Econophysics and economics: the role of AI
Econophysics and economics. Two scientific disciplines that have carved a long way into the subject of financial markets in the last 30 years, providing new theoretical models, methods and results. Nevertheless, despite sharing the same element of scientific investigation, they seem to proceed on strictly separated ways with an absolute lack of dialogue. By considering a crucial problem on a financial market (the early detection of “abnormal behaviors” such as financial crashes or bubbles), aim of my research is to bring in the best of both worlds: the trends and explanations via rational behaviours from economics and the apparent extreme behaviours from econophysics. The conceptual bridge is provided by the introduction of the concept of time asymmetry (i.e. irreversibility) as a fundamental component of economic behaviour. The asymmetry can be easily seen by direct inspection of most time series data for financial instruments in which it is clear that an equilibrium process is not generating the signal. We can model this disruption of equilibrium using concepts from Prigogine’s thermodynamics (the dissipative structures) and in so doing can explain the general dynamics of financial observables, rather than either the trend-like behaviour or the formation of bubbles and crashes. According to the dissipative structures conceptual paradigm, I have identified the news on a financial market (that is the complex system) as the crucial parameter explaining its changes of phase. The role for the AI inside this conceptual model is to detect possible way for demonstrating this role of the news, by measuring the level of entropy implied by the signal conveyed. The fundamental hypothesis is that a high level of entropy of the message inside the news allows for a stable market, whereas the opposite for the case of financial crashes. Therefore, aim of my research will be to develop possible algorithms to make a computer able to classify the financial news as information with low or high entropy, helping therefore the financial operator to identify the trend in the market.
Luisella Balestra holds a degree in political science (Pavia University), PHD in economics (University of Milan), Diploma in financial economics (London University), and was a visiting research student in Harvard and LSE. She also will hold a Computer Science for Artificial Intelligence Professional Certificate (C language and Python) from Harvard (2020 - 2021) – edx.org.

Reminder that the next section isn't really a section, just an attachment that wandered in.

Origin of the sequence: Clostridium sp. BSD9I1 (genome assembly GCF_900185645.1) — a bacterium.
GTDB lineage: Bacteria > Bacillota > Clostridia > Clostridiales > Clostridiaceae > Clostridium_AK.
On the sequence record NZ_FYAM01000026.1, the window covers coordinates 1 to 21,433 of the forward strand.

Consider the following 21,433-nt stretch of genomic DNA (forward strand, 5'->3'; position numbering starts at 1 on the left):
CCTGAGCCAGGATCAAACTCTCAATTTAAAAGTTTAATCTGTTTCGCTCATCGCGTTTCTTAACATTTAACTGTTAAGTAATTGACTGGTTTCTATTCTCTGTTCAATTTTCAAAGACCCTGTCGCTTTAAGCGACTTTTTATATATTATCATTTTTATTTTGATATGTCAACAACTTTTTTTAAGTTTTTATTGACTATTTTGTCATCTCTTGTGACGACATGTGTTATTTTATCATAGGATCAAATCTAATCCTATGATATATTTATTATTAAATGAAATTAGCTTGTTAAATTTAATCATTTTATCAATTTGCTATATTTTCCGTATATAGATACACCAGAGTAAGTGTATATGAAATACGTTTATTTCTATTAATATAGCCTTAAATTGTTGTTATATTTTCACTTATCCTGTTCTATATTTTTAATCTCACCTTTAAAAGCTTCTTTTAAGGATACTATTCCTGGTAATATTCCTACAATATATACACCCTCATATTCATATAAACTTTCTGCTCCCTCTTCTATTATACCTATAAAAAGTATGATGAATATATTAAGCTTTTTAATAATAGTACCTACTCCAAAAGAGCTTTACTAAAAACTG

She has been an associate researcher at HSG S.Gallen University (FIM/ARC) and visiting researcher at the Center for the study of time, Faculty of Arts and Sciences with Prof.Dean Rickles, Sydney University, Australia. She’s also a teacher in economics for professional School in Ticino (Switzerland).
Friday, December 18th, 2020, at 12:00
ID meeting: 929 0075 2754 (no password needed)
Amphibious Krock 2 robot and challenges in multimodal locomotion
Salamander inspired platforms have been used to study robotic/biological
locomotion in the Biorobotics Laboratory at EPFL for over a decade, drawing
parallels between humanmade and natural systems to improve our understanding
of both. Our most recent iteration, Krock 2, is targeted towards search and
rescue applications within the NCCR Robotics program. Previously
demonstrated in terrestrial applications, it is now being introduced into
the water through the use of a dry suit and undulatory swimming gait.
Multimodal locomotion carries the inherent challenge that the morphology and
actuation for one mode may not be useful, or even present a hindrance, for
another. On the other hand, unique synergies between modes of locomotion can
present themselves. Its sprawling-posture gait and capability to swim along
the water's surface manage to avoid the persistent challenge of balance
within legged locomotion. However, this comes with inherent challenges in
the perception of the environment, which we are addressing in
Matthew Estrada is a Postdoctoral Researcher at the Biorobotics Laboratory
(https://www.epfl.ch/labs/biorob/), EPFL. He is currently leading the
hardware development, control, and simulation of the amphibious Krock 2
robot under the Swiss NCCR Robotics program.
Wednesday, September 23, 2020, at 11:30
Manno, Galleria 1, 2nd floor, room 222
Due to COVID19 guidelines, there are limited available places in the booked
room. Please state your attendance or virtual attendance in this doodle:
Due to COVID19 restrictions, there will be no pizza after the meeting.
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